High integrity regeneration

High integrity regeneration

Climate Friendly welcomes ongoing scrutiny and evidence-based analysis of Australia’s carbon farming methods. Regular reviews of methods and carbon farming projects promote transparency, accountability and ensure high integrity carbon farming methods and markets. 

“As a profit for purpose organisation, Climate Friendly is deeply committed to delivering genuine abatement. In 2020, we achieved our first target of 20MT of carbon abatement. We are now scaling up with a goal to deliver 100MT of carbon abatement by 2025. Through continued innovation and with high ambitions we aim to make a material contribution to a net zero, resilient Australia with thriving rural communities,” said Skye Glenday, Co-CEO of Climate Friendly.

We note the recent analysis report by Dr Stephen Beare and Professor Raymond Chambers to investigate concerns raised about the human-induced regeneration (HIR) method, released by the Emissions Reduction Assurance Committee on 5 November. The ERAC statement is available here, HIR study here, peer review report here. The study found that that there is strong statistical evidence that management changes implemented in HIR projects lead to regeneration of forest. 

This statement provides Climate Friendly’s response to subsequent commentary on the report which has suggested that HIR projects are being issued credits for forests that were present when the project started. The suggestion has been made based on review of analysis in Table 2.2 & 2.3 in the Beare & Chambers report. 

We note that the Beare & Chambers Report analysed land classification data in HIR projects located in NSW and QLD, with the project area classified into three types of pixels: open; woody; or forest. Each hectare of area is represented by around 16 individual ‘classified pixels’, which each cover an area of 25m x 25m. A pixel is called ‘forest’ if it is assessed as containing more than 20% tree canopy. Critical for this discussion, for an area to be determined as “forest area” in Australia there must be multiple “forest pixels” side by side that together form an area greater than 0.2 hectares. Areas that only contain 10-11% of forest pixels per hectare, as per Beare & Chambers analysis, do not constitute a forest, but instead contain occasional tree cover. It is therefore a misrepresentation to claim that carbon estimation areas in HIR projects wrongly included forests based on a review of the data in this report.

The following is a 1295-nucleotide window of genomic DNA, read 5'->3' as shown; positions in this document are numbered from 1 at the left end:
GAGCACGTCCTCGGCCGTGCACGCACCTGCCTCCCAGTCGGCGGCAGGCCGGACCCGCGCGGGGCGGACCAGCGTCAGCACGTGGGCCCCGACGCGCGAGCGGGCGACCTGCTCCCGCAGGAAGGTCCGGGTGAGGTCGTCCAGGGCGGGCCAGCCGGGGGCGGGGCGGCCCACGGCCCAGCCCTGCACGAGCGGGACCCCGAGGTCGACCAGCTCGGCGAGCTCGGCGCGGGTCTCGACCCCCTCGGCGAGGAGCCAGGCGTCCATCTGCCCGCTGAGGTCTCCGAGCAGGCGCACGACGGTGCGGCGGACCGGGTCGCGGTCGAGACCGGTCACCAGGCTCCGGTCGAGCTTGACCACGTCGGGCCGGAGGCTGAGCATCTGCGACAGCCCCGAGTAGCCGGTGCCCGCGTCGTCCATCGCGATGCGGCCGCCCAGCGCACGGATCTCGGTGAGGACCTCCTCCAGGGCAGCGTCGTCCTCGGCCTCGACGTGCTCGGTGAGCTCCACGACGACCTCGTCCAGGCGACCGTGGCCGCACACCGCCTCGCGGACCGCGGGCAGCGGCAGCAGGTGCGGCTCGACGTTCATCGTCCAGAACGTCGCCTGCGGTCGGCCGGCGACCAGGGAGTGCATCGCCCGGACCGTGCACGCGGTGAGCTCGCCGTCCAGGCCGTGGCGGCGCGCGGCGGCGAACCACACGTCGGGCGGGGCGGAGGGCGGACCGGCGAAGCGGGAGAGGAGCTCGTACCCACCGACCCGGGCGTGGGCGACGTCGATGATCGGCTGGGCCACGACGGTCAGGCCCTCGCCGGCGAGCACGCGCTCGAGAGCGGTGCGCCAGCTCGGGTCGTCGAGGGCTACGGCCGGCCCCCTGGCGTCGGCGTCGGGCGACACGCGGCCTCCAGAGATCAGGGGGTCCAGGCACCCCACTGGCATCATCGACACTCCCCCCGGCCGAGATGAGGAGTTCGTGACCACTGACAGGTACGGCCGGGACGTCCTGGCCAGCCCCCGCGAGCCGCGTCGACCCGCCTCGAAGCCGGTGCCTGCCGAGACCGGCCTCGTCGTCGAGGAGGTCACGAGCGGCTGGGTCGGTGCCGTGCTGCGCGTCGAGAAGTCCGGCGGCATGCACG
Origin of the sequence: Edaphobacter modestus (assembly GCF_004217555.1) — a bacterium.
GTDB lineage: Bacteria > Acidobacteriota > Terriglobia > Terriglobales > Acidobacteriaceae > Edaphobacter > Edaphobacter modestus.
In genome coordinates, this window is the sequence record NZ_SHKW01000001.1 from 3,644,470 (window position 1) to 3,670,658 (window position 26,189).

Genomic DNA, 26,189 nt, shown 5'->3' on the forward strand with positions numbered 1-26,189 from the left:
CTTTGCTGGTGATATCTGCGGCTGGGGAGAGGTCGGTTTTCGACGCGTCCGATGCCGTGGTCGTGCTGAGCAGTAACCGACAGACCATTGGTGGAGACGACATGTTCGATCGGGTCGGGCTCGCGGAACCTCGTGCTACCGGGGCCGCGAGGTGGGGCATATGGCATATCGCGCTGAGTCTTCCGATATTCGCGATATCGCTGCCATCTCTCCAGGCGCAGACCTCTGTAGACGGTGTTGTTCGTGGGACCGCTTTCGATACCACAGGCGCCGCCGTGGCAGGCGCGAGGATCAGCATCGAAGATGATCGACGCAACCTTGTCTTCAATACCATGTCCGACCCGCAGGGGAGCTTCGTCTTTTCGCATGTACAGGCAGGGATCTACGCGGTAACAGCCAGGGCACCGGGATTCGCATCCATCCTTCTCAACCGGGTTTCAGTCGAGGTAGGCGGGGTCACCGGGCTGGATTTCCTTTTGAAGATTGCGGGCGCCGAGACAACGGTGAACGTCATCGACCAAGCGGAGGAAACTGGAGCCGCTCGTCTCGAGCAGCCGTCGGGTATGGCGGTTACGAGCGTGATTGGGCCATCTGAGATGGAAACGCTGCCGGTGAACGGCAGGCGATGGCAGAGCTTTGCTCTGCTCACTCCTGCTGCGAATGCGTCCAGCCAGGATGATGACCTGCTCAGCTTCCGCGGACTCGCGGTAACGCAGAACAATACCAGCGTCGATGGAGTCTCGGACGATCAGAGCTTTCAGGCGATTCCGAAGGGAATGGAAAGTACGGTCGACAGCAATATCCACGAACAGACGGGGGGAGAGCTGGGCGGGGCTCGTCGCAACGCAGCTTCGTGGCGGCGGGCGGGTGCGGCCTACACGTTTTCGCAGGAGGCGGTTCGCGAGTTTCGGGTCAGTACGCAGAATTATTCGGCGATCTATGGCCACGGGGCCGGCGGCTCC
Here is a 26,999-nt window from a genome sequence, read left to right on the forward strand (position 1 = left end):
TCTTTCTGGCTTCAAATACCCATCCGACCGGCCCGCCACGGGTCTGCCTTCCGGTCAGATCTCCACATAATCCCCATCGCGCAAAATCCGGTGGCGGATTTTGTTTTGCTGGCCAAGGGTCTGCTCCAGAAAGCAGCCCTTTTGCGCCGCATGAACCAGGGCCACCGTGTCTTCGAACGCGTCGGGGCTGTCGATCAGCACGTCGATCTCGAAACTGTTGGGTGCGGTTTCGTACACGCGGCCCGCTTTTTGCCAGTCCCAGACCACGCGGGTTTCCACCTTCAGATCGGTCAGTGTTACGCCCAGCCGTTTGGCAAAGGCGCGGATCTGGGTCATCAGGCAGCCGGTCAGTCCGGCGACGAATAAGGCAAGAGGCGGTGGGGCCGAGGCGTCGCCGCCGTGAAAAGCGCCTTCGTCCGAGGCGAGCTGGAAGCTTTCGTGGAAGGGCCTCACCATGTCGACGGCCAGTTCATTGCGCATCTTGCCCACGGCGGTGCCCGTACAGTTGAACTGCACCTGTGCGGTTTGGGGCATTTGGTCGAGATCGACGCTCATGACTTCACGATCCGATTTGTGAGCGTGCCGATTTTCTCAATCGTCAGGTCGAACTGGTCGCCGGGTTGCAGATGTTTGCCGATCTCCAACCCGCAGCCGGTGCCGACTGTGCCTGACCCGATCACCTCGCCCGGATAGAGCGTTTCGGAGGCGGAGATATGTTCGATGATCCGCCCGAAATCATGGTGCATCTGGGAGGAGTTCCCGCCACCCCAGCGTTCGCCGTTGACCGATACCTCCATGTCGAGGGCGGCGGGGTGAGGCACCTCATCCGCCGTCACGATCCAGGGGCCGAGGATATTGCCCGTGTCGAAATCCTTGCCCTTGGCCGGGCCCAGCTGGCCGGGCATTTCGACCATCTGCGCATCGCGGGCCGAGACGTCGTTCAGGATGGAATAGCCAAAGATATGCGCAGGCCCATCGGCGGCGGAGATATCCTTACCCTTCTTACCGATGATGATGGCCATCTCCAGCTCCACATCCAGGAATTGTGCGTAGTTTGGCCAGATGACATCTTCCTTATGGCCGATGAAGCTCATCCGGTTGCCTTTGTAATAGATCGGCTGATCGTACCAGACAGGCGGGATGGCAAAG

Rather, residual trees scattered through regenerating areas of native forest are critical catalysts for natural regeneration events. They provide the seeds which enable new trees to germinate, and with appropriate land management changes to grow and together form a forest area. This is the central purpose of the human-induced regeneration method. 

These pre-existing areas of residual trees have little bearing on carbon credit generation in HIR projects. Carbon modelling for HIR projects does not include standing carbon stock in residual trees, instead it models only new regenerating vegetation in the surrounding carbon estimation area. More than 80 ground measurement plots taken by independent researchers on Climate Friendly projects in 2021 demonstrate that carbon crediting across our project portfolio is conservative. The plots exclude any residual mature trees, and measure only the carbon stored in the regenerating trees. The plots observed greater, and in some instances significantly greater, biomass on the ground compared with what is being modelled and credited as part of the carbon project. 

Further, while Tables 2.2 & 2.3 in the Beare & Chambers report show the presence of some residual trees in carbon estimation areas, they also show that around 60% of the ‘excluded islands’ – areas that not included in the carbon estimation area – are woody or open pixels, with regeneration potential. Data analysis by Beare & Chambers show increases in forest pixels after project commencement in these areas. Regenerating and forest thickening are the direct result of the project land management change, may lead to significant increases in overall carbon stock, and are not being credited. This further highlights that the human-induced regeneration method is conservative, aligned with the offsets integrity standards and is delivering genuine abatement. 

Climate Friendly continually invests in new and emerging technology as part of our endeavours to ensure high integrity of the projects we support, providing certainty for our carbon farming partners. This includes investment in in-house precision mapping products, including high resolution drone and lidar imagery. “At 2.5cm resolution, these three-dimensional data sets show tree height, canopy and can even detect a tree branch on the ground”, said Skye. This level of precision enables us to track regeneration over time with increasing levels of confidence. 

As part of our Active Landscape Management Pilots under the Queensland Land Restoration Fund, Climate Friendly is working with Bush Heritage and CSIRO to use this technology to test a canopy-based approach to measure and model carbon abatement in regenerating forests. It is our hope that this next generation of technology will form part of the integrated farm method to be developed in 2022, enhancing and refining achievements made under the human-induced regeneration method to date. This will further help us to support our carbon farming partners to implement important sustainable land management changes, and together to make a meaningful contribution towards a net-zero Australia. 

Media Enquiries:

Nigel Smith

E: nigel.smith@climatefriendly.com   M: 0491 638 615

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